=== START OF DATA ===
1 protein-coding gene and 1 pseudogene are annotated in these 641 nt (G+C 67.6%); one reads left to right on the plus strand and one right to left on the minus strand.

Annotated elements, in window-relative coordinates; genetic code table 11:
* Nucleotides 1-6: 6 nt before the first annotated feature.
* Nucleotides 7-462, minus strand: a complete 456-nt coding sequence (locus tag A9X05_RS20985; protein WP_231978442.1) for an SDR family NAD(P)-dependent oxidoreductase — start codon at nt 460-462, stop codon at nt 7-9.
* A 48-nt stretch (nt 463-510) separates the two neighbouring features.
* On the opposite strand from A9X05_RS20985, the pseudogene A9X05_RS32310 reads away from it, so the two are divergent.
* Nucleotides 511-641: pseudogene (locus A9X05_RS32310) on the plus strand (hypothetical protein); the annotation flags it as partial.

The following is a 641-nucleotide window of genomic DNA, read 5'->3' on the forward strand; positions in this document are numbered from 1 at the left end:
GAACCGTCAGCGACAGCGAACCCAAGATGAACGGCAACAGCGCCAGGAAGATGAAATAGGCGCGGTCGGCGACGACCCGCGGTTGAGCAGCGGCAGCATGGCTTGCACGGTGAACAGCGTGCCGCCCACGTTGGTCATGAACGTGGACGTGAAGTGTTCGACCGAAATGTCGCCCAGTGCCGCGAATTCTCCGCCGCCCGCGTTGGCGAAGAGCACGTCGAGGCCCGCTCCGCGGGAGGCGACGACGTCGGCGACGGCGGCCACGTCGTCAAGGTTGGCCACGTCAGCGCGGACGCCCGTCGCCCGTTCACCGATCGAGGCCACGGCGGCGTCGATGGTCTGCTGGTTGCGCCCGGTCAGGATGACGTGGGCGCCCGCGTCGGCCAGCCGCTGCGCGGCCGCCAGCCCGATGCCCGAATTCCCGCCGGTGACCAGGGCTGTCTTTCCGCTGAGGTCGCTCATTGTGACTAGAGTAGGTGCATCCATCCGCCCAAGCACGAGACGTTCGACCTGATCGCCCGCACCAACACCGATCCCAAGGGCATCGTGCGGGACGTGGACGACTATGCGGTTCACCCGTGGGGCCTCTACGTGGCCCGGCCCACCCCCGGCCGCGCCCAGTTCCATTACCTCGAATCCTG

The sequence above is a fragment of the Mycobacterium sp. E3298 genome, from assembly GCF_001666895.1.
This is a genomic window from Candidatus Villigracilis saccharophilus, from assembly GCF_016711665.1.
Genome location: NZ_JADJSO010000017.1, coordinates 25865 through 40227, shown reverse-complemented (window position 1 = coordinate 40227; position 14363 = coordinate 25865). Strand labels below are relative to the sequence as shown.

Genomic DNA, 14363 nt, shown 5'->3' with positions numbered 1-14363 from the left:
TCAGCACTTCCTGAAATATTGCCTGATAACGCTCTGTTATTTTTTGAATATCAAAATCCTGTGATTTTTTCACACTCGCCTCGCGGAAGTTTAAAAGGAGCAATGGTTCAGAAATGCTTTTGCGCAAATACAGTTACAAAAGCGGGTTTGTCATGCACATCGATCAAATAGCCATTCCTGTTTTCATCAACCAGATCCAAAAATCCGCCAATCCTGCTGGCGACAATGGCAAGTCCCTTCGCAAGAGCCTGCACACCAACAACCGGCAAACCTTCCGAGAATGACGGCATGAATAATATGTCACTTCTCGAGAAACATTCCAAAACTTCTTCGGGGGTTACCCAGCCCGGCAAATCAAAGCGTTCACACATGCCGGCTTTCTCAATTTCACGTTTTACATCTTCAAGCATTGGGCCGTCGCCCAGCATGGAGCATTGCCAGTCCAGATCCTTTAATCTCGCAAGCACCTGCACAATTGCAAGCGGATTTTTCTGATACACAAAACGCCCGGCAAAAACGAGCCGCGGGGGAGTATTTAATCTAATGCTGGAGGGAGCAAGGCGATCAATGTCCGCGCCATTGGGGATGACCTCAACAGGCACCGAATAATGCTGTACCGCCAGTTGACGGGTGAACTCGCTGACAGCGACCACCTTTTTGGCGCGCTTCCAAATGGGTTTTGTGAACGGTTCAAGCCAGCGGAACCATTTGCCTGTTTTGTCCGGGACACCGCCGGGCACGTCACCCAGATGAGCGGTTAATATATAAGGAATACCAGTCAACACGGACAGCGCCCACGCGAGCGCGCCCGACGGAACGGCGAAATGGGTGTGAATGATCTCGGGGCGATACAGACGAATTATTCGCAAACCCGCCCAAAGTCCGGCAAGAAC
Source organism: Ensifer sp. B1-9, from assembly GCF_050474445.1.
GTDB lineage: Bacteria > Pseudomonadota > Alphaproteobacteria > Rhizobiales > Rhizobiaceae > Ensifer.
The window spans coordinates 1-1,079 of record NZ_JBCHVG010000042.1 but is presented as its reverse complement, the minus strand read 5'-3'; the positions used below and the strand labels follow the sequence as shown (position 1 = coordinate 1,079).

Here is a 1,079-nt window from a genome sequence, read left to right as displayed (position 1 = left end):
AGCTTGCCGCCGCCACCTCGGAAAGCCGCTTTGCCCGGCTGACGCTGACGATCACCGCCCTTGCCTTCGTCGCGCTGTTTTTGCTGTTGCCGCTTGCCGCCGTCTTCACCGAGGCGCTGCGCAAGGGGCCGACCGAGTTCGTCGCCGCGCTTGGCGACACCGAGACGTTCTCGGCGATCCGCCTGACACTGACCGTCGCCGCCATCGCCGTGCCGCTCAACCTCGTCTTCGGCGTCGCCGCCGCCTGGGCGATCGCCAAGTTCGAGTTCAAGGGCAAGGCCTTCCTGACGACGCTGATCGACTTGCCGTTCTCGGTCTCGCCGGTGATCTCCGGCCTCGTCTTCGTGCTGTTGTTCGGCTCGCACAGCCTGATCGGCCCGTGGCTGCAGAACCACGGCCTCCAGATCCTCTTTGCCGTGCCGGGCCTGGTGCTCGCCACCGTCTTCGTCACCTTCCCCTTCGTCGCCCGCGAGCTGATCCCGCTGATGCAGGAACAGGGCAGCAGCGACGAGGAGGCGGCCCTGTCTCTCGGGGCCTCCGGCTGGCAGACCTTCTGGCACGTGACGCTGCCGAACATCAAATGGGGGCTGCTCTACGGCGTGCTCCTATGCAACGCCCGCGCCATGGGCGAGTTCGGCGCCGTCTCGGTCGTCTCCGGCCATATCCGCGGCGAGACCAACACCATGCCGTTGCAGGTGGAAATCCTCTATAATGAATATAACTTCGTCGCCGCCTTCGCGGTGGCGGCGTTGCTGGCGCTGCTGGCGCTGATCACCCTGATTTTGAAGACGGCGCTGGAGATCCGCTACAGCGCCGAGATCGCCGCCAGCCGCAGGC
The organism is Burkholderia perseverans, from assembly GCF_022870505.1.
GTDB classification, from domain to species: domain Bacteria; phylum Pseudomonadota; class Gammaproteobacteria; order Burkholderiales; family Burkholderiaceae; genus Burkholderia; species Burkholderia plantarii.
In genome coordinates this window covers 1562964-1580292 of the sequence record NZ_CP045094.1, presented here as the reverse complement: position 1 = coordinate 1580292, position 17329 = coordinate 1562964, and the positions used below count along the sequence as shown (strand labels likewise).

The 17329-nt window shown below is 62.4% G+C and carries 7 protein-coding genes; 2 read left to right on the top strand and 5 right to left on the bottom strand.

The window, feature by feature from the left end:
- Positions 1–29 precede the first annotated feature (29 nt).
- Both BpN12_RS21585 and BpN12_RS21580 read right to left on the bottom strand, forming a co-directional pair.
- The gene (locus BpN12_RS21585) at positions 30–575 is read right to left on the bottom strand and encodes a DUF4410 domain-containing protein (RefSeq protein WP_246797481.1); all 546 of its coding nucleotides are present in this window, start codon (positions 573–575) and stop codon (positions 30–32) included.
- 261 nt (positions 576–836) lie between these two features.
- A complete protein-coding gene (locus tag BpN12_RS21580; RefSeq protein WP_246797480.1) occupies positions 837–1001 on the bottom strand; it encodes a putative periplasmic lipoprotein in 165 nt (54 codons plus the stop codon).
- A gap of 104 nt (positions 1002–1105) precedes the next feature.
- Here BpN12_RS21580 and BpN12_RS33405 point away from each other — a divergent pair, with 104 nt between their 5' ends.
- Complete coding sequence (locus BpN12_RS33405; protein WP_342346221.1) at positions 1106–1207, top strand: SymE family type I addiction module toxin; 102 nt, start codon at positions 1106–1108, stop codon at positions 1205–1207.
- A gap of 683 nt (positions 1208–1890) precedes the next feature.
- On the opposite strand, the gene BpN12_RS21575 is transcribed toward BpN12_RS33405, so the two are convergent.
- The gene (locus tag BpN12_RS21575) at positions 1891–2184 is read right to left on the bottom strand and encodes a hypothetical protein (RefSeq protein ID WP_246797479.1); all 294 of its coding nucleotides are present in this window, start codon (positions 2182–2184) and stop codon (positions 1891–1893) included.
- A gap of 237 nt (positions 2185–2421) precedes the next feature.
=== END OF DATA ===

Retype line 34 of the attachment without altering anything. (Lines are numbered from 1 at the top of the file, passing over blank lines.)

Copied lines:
- On the opposite strand, the gene BpN12_RS21575 is transcribed toward BpN12_RS33405, so the two are convergent.